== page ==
They're green, fuel efficient.
But too quiet and a potential threat to cyclists and pedestrians -that's what the Department of Transportation says about hybrid and electric cars.
The federal agency just proposed rules that would require new green vehicles make sounds loud enough to alert pedestrians and cyclists like George Abbott.
"I have experienced going alongside them and not realizing that there was one there," Abbott says.
It's what's under the hood that really makes these electric and hybrid cars run so quietly on the road.
This Nisean Leaf already has technology similar to what the government wants in all hybrid and electric cars. Hear that sound? The government thinks it could save lives.
Eddie George sells the vehicles at Darscars in Maryland.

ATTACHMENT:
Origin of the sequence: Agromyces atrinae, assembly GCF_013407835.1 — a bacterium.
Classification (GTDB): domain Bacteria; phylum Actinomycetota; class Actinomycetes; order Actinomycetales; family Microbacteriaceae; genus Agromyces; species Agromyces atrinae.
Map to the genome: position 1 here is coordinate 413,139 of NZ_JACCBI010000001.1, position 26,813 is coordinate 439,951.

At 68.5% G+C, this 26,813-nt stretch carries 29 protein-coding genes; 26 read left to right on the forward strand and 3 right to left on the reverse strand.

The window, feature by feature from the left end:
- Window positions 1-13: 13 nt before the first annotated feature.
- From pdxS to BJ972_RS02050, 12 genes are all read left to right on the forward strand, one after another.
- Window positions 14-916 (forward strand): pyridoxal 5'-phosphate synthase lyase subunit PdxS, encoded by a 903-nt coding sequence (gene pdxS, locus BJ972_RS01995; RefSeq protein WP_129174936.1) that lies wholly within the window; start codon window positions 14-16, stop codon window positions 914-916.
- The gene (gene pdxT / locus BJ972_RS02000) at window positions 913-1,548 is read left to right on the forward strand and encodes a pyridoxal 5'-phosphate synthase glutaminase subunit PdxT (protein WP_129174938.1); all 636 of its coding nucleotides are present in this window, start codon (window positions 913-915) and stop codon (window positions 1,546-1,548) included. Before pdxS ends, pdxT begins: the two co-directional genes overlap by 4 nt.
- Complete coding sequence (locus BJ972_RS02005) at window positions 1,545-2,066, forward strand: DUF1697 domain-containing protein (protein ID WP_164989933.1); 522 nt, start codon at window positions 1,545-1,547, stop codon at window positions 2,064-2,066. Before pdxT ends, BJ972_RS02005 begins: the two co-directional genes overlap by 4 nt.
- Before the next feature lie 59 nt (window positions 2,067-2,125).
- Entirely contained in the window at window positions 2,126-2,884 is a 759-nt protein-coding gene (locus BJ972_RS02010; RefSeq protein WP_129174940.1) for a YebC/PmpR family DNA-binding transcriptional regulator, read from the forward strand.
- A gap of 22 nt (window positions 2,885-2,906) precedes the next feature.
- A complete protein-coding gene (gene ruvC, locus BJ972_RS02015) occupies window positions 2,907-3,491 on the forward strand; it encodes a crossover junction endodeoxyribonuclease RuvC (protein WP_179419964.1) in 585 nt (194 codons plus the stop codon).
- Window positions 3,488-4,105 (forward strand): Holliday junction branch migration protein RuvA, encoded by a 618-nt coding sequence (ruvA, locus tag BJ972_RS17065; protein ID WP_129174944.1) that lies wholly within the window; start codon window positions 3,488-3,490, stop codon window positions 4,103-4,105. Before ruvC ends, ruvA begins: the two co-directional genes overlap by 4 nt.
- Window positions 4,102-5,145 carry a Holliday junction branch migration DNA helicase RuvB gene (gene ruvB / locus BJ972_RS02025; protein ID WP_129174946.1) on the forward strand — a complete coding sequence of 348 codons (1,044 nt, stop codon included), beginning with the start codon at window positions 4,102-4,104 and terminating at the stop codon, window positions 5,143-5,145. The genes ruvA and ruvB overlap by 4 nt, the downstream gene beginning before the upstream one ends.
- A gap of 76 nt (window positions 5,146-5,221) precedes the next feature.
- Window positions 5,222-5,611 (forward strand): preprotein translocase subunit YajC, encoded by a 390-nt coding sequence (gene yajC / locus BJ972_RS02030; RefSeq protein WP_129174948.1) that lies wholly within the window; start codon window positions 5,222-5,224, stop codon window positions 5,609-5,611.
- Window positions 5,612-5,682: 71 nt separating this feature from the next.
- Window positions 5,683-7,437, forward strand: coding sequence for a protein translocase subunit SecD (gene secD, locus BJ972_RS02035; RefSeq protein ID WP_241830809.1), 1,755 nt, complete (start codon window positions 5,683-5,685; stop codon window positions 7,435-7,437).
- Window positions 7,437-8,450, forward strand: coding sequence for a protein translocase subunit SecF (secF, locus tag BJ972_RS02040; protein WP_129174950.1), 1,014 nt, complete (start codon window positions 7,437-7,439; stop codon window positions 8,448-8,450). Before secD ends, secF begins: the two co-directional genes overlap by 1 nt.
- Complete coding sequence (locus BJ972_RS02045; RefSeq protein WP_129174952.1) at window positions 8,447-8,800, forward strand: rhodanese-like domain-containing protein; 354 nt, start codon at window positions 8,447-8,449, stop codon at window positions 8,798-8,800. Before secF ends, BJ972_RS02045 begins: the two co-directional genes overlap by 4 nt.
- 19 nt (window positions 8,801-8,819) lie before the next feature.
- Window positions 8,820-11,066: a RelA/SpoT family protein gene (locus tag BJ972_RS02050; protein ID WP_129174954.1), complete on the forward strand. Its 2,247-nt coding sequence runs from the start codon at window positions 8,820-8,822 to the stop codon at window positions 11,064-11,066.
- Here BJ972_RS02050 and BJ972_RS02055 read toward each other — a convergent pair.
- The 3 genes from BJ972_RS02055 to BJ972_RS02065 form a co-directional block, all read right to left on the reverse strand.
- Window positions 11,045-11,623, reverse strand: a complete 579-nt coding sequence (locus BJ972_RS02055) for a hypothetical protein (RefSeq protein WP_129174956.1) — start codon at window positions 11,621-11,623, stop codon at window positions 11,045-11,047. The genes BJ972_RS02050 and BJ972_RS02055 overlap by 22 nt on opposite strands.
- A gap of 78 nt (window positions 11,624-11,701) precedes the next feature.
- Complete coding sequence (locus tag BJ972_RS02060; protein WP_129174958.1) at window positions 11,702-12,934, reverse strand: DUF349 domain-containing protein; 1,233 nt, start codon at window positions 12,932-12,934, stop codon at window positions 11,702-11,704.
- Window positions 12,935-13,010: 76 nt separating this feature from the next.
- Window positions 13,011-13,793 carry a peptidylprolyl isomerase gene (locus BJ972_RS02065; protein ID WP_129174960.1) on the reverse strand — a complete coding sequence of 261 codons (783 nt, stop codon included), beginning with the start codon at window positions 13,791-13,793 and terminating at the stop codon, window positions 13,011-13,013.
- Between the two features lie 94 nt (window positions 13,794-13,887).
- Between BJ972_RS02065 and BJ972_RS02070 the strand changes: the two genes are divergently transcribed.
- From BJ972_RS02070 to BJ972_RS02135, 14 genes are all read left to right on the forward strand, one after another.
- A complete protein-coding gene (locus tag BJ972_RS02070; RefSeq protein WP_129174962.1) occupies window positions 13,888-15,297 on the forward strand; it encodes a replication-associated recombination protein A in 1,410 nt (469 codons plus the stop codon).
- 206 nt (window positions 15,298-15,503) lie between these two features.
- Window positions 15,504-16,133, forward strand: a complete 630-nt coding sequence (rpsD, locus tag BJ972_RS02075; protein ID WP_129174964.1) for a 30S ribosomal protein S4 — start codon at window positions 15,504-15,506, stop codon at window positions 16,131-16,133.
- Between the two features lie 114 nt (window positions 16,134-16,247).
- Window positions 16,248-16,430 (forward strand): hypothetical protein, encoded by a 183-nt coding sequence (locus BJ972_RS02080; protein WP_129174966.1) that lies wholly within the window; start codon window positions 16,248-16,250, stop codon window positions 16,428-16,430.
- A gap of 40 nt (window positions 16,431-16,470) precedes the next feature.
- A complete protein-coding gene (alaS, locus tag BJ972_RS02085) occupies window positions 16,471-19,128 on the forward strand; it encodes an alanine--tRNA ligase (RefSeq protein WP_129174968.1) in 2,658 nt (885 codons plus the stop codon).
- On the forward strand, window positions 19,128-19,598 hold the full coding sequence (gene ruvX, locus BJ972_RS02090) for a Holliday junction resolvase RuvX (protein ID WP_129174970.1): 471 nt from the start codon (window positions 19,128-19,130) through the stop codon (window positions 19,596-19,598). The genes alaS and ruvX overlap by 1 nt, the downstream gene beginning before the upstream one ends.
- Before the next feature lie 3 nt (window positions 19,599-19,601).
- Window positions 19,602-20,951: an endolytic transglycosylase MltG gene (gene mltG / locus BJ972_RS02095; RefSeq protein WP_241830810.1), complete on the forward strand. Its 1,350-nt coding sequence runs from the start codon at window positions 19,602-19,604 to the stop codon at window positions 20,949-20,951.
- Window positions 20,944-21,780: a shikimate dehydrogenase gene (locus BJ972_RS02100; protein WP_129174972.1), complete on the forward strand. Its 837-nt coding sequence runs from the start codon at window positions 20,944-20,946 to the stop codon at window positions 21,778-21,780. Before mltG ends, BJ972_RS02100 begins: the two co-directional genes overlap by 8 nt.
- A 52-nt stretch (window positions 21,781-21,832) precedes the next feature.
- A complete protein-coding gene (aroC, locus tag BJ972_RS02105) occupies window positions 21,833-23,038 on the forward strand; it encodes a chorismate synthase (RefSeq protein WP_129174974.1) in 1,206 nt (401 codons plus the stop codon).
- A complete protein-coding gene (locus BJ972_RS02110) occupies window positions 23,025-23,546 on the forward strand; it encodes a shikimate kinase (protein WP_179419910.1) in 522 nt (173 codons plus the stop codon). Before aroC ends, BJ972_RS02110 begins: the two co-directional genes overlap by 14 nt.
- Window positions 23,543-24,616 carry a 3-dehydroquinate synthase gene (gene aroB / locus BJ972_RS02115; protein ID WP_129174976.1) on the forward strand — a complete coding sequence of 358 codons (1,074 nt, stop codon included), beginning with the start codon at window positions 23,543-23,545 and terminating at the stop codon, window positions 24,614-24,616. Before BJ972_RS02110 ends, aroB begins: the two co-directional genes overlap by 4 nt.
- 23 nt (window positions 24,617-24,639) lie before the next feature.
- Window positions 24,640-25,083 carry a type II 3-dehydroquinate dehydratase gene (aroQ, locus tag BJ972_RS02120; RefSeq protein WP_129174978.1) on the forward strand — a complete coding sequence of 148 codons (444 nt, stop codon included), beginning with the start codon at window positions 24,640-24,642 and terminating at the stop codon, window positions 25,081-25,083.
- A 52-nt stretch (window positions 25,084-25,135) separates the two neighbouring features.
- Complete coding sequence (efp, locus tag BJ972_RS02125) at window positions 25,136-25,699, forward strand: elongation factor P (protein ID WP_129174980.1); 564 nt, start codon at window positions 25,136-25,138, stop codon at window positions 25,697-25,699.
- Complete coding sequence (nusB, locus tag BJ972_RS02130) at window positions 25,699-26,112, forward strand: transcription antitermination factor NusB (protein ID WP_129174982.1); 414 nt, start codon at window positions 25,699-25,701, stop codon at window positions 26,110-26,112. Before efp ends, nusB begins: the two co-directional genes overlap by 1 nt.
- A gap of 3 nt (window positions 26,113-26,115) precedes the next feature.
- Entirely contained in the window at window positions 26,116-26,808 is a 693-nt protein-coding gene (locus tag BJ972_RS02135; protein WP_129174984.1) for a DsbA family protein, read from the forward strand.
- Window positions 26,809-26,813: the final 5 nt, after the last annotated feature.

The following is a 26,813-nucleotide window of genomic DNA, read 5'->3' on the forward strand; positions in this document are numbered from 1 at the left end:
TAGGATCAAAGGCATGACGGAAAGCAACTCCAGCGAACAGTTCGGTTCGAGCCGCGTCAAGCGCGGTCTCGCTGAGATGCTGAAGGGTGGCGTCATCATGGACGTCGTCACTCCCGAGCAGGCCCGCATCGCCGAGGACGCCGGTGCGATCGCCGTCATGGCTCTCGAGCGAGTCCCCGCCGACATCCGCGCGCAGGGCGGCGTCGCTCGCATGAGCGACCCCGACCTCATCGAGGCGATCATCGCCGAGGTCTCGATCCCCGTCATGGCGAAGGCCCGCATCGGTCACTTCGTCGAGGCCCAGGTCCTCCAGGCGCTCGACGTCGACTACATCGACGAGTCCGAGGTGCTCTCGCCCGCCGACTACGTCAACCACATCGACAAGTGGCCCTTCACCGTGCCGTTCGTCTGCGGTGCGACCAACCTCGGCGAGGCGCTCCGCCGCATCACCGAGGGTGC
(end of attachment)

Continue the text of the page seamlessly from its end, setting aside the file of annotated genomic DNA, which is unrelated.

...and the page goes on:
"The car is very quiet, you cannot hear anything so you have some people when they come in test drive the cars, is the car on," he says.
But a flip of a switch and its pedestrian alert feature turns on. Without the feature, it's a much quieter drive. "I think that would help, but I think you know again people just need to pay more attention."
DOT says the sounds would need to be loud enough to still be heard despite other street and ambient noises when the vehicle is traveling under 18 miles per hour.
The National Highway Travel Safety Administration estimates the proposal would mean 2,800 fewer pedestrian and cyclist injuries per year.
Each company will decide what sound they want their cars to make.
The Nissan Leaf developed the sound for their vehicles with the help of students who are hearing impaired.